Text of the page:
Review by James Lindorf
Directed by Van Maximilian Carlson and written by Carlson and Shawn Austin Princess of the Row stars Tayler Buck (Annabelle: Creation), Edi Gathegi (X-Men: First Class), Ana Ortiz (Ugly Betty), Jacob Vargas (Luke Cage), and Martin Sheen. It will have its World Premiere at the 2019 Cinequest Film Festival on Saturday, March 9 in San Jose California.
Alicia Willis (Tayler Buck), is a creative 12-year-old girl who has been bouncing around the L.A. foster care system. Her father, Sgt. Beaumont “Bo” Willis (Edi Gathegi) suffered a traumatic brain injury during his service in Iraq and is now homeless living on LA’s skid row suffering from severe PTSD. Her mother, she ran off after having trouble dealing with the changes in her husband. Many families have tried to offer Alicia a new home, but it doesn’t interest her. She who only wants to be with her father who she remembers as a caring man with a love of storytelling.
The thing that puts Princess of the Row over the top was the work of Casting Director Nicki Katz, who previously worked with Tayler Buck on Annabelle: Creation. Buck is a relative newcomer but was up to the task of being the emotional center of the movie. Alicia is so passionate for her father and her writing that you can’t help but root for her as you watch her make mistake after well-meaning mistake. Buck excels in the moment when Alicia is at her most desperate and is willing to do anything to protect her father. Edi Gathegi also turns in a good performance as a man trapped in his own mind from physical and psychological traumas. Most of his dialogue is muttered under his breath putting an emphasis on his facial and physical acting. Martin Sheen also has an intense moment when discussing why he is having his own issues with welcoming Alicia into his home.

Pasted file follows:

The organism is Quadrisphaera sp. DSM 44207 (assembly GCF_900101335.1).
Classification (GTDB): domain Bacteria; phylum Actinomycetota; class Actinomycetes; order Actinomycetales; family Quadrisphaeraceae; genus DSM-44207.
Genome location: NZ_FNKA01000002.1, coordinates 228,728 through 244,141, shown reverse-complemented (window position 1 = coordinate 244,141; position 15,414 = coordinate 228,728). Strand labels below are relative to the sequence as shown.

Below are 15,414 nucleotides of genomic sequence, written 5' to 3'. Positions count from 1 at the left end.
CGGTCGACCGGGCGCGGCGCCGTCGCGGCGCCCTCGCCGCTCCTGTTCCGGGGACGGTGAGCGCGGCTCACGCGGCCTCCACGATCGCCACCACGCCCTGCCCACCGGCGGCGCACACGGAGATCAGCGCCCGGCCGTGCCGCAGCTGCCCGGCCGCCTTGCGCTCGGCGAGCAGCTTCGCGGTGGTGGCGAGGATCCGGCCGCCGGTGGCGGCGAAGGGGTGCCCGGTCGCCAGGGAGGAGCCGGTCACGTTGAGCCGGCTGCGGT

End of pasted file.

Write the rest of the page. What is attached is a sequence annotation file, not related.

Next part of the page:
Through his story about a young girl and her love for her father, Carlson is able to share his view on the damage done to the men and women we send to war. Homelessness, anger issues, struggles with the V.A. are all battles they continue to fight once they return home. Carlson could have gone even further by including former female soldiers as characters in his story as well as topics like sexual assault and suicide.
The script by Carlson and Austin is relatively subtle. It doesn’t beat you over the head with politics or who is right and wrong instead providing an intimate look into the character’s lives. While you may forget some the finer details or the story at large, there are moments in Princess of the Row that will exist in your memory forever. It may not have the oomph factor that would allow it to be recognized as a great film on a large scale, but there are many strong elements here that Buck, Carlson, and Austin are people worth watching as they continue in their young careers.
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